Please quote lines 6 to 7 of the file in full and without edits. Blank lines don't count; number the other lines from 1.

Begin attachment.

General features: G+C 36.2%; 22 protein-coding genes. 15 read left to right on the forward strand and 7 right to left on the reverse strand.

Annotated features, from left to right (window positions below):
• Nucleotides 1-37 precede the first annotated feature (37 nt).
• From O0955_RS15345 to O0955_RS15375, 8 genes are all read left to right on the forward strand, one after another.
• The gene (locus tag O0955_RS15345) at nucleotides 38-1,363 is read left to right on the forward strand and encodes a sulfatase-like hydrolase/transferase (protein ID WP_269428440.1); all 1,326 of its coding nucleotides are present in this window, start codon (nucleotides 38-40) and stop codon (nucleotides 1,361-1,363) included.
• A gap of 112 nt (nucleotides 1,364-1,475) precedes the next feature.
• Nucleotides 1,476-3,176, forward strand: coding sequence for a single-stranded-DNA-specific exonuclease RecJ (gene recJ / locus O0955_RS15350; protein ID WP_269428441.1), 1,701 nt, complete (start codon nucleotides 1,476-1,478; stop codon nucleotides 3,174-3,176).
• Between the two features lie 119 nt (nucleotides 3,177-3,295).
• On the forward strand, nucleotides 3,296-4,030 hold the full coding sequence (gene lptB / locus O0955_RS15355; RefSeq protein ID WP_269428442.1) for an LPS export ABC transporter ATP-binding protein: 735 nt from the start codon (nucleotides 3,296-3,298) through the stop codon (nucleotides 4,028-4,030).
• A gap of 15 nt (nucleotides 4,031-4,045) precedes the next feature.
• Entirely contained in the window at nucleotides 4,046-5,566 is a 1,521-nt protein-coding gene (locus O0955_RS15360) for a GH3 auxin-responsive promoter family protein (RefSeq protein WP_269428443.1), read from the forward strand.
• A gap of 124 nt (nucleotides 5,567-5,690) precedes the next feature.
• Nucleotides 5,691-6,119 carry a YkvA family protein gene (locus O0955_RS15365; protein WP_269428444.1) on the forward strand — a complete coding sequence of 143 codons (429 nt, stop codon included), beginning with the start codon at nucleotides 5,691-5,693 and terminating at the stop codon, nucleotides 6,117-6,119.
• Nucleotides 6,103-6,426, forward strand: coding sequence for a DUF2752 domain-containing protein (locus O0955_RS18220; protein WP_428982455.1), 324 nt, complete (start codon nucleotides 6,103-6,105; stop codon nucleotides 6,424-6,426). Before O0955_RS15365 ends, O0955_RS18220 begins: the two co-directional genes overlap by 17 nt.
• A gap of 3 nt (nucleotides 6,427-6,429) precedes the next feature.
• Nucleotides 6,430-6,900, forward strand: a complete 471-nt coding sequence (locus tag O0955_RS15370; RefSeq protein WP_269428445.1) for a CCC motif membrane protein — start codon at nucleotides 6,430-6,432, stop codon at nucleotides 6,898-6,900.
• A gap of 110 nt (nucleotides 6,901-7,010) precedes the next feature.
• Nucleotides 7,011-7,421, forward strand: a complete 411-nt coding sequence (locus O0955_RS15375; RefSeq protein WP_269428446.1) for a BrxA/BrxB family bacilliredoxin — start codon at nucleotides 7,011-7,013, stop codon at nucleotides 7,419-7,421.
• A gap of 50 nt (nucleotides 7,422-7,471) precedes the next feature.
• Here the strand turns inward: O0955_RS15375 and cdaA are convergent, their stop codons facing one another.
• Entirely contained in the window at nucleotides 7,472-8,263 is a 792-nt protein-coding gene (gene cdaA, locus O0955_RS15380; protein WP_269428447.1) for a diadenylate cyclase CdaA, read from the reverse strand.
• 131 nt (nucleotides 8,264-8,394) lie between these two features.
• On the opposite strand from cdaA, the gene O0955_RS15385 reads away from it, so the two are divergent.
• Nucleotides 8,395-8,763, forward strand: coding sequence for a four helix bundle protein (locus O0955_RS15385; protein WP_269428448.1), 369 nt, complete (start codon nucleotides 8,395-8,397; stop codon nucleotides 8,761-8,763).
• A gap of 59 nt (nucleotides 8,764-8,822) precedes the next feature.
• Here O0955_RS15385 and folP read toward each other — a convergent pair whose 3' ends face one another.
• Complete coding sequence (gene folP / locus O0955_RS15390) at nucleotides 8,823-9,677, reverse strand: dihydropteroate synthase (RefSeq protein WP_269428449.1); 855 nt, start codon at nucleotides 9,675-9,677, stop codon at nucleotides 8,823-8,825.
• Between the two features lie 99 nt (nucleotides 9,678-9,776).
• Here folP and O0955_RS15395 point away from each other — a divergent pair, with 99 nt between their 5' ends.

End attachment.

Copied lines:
• A gap of 112 nt (nucleotides 1,364-1,475) precedes the next feature.
• Nucleotides 1,476-3,176, forward strand: coding sequence for a single-stranded-DNA-specific exonuclease RecJ (gene recJ / locus O0955_RS15350; protein ID WP_269428441.1), 1,701 nt, complete (start codon nucleotides 1,476-1,478; stop codon nucleotides 3,174-3,176).